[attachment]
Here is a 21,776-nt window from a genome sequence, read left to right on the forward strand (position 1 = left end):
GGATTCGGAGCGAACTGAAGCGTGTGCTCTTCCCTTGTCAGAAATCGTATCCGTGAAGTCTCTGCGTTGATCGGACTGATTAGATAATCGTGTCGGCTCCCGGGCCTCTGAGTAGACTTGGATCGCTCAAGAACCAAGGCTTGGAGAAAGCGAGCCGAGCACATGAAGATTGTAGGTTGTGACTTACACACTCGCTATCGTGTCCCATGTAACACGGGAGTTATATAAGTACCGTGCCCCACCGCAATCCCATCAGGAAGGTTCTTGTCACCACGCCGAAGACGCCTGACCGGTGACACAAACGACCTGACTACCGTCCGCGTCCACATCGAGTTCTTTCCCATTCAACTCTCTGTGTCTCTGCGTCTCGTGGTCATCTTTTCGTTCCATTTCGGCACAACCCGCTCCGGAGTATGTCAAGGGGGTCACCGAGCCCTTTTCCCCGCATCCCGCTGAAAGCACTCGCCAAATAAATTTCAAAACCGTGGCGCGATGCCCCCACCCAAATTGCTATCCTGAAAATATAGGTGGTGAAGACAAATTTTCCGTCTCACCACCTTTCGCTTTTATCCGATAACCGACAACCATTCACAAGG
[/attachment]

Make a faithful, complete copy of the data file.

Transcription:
Here is a 21,776-nt window from a genome sequence, read left to right on the forward strand (position 1 = left end):
GGATTCGGAGCGAACTGAAGCGTGTGCTCTTCCCTTGTCAGAAATCGTATCCGTGAAGTCTCTGCGTTGATCGGACTGATTAGATAATCGTGTCGGCTCCCGGGCCTCTGAGTAGACTTGGATCGCTCAAGAACCAAGGCTTGGAGAAAGCGAGCCGAGCACATGAAGATTGTAGGTTGTGACTTACACACTCGCTATCGTGTCCCATGTAACACGGGAGTTATATAAGTACCGTGCCCCACCGCAATCCCATCAGGAAGGTTCTTGTCACCACGCCGAAGACGCCTGACCGGTGACACAAACGACCTGACTACCGTCCGCGTCCACATCGAGTTCTTTCCCATTCAACTCTCTGTGTCTCTGCGTCTCGTGGTCATCTTTTCGTTCCATTTCGGCACAACCCGCTCCGGAGTATGTCAAGGGGGTCACCGAGCCCTTTTCCCCGCATCCCGCTGAAAGCACTCGCCAAATAAATTTCAAAACCGTGGCGCGATGCCCCCACCCAAATTGCTATCCTGAAAATATAGGTGGTGAAGACAAATTTTCCGTCTCACCACCTTTCGCTTTTATCCGATAACCGACAACCATTCACAAGG